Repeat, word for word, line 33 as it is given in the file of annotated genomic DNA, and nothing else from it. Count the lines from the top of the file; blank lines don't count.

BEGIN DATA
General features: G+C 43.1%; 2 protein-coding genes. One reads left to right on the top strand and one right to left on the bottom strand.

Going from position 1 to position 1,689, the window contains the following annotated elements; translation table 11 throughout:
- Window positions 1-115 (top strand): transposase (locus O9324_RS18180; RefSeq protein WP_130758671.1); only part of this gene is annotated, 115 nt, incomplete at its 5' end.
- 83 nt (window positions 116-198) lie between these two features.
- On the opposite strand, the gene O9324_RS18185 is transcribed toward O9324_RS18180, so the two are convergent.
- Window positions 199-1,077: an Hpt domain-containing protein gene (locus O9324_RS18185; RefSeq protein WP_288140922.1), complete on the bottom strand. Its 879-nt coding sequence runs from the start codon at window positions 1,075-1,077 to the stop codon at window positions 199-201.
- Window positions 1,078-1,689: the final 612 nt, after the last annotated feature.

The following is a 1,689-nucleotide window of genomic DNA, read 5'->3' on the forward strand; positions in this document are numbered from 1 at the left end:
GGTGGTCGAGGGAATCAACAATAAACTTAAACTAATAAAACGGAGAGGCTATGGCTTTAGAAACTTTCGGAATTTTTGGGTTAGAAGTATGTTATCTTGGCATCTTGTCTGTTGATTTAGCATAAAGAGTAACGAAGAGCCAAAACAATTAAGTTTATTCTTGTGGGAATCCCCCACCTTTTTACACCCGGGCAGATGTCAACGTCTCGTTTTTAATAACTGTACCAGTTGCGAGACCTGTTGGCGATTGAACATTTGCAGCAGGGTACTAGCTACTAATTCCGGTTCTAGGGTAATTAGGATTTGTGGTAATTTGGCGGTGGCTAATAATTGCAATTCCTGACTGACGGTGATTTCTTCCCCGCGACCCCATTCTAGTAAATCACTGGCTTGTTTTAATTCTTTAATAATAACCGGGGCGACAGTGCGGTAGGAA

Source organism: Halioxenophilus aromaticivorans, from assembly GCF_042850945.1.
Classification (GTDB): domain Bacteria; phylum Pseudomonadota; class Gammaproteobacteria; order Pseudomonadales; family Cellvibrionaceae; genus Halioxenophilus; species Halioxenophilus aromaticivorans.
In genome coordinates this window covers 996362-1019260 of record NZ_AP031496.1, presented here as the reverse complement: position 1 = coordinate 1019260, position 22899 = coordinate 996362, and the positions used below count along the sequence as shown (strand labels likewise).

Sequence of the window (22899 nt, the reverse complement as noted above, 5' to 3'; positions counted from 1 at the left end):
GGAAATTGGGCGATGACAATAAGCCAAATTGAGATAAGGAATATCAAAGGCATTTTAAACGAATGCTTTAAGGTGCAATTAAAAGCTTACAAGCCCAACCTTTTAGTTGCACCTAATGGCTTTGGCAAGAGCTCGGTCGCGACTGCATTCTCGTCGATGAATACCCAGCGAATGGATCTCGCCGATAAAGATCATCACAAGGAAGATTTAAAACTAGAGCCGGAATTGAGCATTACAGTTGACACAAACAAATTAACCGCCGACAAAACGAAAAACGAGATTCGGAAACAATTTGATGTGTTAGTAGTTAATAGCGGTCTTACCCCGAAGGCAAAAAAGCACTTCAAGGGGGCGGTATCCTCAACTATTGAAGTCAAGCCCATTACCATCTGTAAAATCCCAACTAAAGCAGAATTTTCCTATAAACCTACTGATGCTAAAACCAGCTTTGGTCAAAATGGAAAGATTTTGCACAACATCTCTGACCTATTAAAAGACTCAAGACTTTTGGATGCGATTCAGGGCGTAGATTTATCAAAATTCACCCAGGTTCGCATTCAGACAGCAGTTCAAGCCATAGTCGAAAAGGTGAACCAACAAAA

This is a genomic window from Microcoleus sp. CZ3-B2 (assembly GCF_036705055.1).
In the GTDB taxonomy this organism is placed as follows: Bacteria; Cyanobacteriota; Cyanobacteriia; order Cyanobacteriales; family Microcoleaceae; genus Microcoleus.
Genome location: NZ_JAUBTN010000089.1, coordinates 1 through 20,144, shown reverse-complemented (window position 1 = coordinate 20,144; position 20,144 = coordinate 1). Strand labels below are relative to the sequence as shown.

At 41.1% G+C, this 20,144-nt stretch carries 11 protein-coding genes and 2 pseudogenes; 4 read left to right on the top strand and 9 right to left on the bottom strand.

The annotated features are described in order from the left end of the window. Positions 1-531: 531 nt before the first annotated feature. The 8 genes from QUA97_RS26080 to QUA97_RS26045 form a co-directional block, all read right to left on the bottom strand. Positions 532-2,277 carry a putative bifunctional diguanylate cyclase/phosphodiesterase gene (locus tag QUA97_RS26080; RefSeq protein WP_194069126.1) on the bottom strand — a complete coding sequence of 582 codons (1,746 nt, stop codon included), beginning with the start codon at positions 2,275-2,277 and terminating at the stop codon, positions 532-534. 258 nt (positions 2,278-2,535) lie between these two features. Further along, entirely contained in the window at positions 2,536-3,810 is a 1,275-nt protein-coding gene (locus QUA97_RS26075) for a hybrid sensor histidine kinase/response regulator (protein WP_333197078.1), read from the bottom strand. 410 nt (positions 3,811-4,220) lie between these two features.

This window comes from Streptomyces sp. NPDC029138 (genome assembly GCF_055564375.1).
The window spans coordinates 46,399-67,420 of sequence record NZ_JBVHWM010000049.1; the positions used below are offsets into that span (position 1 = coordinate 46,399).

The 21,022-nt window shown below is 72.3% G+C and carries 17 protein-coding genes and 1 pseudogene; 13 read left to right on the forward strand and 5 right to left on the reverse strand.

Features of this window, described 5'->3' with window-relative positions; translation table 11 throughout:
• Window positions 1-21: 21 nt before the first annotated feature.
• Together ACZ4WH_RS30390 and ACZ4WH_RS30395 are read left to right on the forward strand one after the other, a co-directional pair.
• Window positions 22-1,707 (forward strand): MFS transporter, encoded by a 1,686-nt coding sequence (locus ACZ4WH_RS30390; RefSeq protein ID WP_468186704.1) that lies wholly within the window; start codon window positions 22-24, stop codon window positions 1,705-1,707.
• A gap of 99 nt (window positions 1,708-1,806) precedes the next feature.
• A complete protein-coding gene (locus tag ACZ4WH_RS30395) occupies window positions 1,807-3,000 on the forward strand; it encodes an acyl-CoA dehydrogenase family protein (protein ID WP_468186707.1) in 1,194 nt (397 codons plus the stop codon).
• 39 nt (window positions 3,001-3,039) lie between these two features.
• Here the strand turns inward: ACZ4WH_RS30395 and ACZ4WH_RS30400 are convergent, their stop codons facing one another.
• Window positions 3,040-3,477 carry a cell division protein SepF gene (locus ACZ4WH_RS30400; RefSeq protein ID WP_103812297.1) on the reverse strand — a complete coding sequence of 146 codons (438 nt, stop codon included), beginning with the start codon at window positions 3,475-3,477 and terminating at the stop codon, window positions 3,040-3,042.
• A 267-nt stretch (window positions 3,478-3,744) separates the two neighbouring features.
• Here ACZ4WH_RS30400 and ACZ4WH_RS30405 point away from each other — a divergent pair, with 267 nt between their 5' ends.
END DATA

• Here ACZ4WH_RS30400 and ACZ4WH_RS30405 point away from each other — a divergent pair, with 267 nt between their 5' ends.